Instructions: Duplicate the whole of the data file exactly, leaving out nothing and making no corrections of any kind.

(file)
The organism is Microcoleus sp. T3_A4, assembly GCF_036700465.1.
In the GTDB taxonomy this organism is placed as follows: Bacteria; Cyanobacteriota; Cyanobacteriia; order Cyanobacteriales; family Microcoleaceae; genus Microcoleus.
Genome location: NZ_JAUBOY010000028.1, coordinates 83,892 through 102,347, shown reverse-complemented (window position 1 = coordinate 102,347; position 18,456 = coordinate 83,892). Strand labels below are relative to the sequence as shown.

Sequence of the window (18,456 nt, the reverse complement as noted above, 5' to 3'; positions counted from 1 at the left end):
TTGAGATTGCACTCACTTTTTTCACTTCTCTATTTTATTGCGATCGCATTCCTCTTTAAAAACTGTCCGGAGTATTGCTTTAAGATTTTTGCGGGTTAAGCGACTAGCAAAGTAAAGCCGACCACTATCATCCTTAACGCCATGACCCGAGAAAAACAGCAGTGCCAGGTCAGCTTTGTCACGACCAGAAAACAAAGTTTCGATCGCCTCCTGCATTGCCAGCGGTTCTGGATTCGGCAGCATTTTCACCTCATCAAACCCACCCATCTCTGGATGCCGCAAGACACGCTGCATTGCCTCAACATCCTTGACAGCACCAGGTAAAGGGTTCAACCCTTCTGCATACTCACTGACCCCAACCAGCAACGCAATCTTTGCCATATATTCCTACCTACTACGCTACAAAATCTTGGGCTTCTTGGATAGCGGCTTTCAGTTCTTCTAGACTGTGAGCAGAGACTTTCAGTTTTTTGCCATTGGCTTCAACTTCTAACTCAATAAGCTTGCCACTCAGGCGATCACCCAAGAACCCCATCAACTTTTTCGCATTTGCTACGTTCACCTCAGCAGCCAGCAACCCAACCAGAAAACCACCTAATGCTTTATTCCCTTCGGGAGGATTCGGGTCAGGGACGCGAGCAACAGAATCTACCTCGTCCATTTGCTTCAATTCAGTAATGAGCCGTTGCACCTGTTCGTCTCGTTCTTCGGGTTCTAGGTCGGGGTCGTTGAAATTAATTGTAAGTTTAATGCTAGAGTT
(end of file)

The organism is Microcoleus sp. T3_A4, assembly GCF_036700465.1.
In the GTDB taxonomy this organism is placed as follows: Bacteria; Cyanobacteriota; Cyanobacteriia; order Cyanobacteriales; family Microcoleaceae; genus Microcoleus.
Genome location: NZ_JAUBOY010000028.1, coordinates 83,892 through 102,347, shown reverse-complemented (window position 1 = coordinate 102,347; position 18,456 = coordinate 83,892). Strand labels below are relative to the sequence as shown.

Sequence of the window (18,456 nt, the reverse complement as noted above, 5' to 3'; positions counted from 1 at the left end):
TTGAGATTGCACTCACTTTTTTCACTTCTCTATTTTATTGCGATCGCATTCCTCTTTAAAAACTGTCCGGAGTATTGCTTTAAGATTTTTGCGGGTTAAGCGACTAGCAAAGTAAAGCCGACCACTATCATCCTTAACGCCATGACCCGAGAAAAACAGCAGTGCCAGGTCAGCTTTGTCACGACCAGAAAACAAAGTTTCGATCGCCTCCTGCATTGCCAGCGGTTCTGGATTCGGCAGCATTTTCACCTCATCAAACCCACCCATCTCTGGATGCCGCAAGACACGCTGCATTGCCTCAACATCCTTGACAGCACCAGGTAAAGGGTTCAACCCTTCTGCATACTCACTGACCCCAACCAGCAACGCAATCTTTGCCATATATTCCTACCTACTACGCTACAAAATCTTGGGCTTCTTGGATAGCGGCTTTCAGTTCTTCTAGACTGTGAGCAGAGACTTTCAGTTTTTTGCCATTGGCTTCAACTTCTAACTCAATAAGCTTGCCACTCAGGCGATCACCCAAGAACCCCATCAACTTTTTCGCATTTGCTACGTTCACCTCAGCAGCCAGCAACCCAACCAGAAAACCACCTAATGCTTTATTCCCTTCGGGAGGATTCGGGTCAGGGACGCGAGCAACAGAATCTACCTCGTCCATTTGCTTCAATTCAGTAATGAGCCGTTGCACCTGTTCGTCTCGTTCTTCGGGTTCTAGGTCGGGGTCGTTGAAATTAATTGTAAGTTTAATGCTAGAGTT